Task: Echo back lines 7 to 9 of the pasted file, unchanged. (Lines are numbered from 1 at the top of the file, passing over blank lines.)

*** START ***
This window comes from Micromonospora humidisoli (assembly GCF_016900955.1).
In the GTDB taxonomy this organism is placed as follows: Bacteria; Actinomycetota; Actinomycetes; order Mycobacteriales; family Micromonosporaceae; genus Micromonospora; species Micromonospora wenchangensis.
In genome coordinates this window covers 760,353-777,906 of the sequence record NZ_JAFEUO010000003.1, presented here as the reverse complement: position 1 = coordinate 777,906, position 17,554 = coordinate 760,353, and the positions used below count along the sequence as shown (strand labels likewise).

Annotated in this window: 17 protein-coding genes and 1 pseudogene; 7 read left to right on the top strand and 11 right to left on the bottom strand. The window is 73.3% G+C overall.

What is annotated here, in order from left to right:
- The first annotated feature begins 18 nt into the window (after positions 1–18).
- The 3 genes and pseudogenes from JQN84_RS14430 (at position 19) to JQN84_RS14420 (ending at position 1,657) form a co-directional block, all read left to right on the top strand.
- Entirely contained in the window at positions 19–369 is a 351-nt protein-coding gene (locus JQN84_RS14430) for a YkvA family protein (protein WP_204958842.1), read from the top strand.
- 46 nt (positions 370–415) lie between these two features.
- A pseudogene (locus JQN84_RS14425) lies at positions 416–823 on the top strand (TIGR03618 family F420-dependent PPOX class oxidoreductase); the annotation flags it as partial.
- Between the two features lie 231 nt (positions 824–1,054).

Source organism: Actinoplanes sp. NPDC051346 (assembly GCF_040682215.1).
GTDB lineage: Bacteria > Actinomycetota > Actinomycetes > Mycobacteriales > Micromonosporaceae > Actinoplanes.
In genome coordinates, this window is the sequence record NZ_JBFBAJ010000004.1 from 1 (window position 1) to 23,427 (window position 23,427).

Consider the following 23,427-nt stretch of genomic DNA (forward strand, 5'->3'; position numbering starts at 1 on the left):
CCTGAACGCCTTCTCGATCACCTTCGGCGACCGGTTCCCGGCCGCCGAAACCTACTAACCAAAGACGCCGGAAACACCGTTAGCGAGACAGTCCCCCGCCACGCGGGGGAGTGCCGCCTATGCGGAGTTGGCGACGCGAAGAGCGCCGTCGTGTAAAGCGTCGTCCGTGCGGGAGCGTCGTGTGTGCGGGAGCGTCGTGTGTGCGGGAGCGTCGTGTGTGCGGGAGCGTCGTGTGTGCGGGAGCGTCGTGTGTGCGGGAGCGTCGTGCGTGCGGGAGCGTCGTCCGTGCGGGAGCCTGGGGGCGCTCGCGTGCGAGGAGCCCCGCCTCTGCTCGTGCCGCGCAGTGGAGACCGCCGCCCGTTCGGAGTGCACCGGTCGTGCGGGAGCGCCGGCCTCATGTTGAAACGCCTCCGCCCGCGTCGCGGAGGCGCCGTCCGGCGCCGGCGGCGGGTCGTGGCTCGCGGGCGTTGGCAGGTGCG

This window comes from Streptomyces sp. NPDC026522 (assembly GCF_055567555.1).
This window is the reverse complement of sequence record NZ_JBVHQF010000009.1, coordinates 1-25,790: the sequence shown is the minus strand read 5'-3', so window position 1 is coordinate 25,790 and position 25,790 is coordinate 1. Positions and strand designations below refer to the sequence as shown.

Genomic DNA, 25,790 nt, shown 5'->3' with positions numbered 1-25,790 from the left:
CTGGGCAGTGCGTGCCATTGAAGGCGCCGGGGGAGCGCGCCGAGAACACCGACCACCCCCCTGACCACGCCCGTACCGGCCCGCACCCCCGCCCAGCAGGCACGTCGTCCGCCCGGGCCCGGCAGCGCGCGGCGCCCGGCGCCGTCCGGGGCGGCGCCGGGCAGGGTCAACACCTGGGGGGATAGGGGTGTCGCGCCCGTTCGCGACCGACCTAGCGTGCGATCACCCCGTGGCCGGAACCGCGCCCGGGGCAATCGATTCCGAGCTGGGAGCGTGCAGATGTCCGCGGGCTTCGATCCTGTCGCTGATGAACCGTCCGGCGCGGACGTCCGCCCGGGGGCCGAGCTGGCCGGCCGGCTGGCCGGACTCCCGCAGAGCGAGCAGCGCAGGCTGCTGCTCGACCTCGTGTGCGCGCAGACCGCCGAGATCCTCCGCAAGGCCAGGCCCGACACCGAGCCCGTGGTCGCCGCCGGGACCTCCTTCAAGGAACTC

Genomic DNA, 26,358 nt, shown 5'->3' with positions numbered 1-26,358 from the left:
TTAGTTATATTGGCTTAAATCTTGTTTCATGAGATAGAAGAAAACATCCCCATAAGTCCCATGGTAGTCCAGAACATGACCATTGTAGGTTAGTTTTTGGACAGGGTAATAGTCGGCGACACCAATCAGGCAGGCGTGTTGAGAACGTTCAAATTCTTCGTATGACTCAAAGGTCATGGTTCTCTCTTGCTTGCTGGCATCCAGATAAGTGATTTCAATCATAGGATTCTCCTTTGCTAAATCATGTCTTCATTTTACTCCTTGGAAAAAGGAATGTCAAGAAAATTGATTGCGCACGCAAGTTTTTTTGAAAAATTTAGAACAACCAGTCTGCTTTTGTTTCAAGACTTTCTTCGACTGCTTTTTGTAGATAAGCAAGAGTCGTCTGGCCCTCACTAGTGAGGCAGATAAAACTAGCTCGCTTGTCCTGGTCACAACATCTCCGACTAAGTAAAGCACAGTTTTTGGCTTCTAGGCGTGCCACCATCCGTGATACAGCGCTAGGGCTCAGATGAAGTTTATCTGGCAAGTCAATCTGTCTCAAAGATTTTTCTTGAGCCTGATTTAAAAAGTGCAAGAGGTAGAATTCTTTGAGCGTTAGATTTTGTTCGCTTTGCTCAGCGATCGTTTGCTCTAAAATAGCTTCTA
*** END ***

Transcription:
- The 3 genes and pseudogenes from JQN84_RS14430 (at position 19) to JQN84_RS14420 (ending at position 1,657) form a co-directional block, all read left to right on the top strand.
- Entirely contained in the window at positions 19–369 is a 351-nt protein-coding gene (locus JQN84_RS14430) for a YkvA family protein (protein WP_204958842.1), read from the top strand.
- 46 nt (positions 370–415) lie between these two features.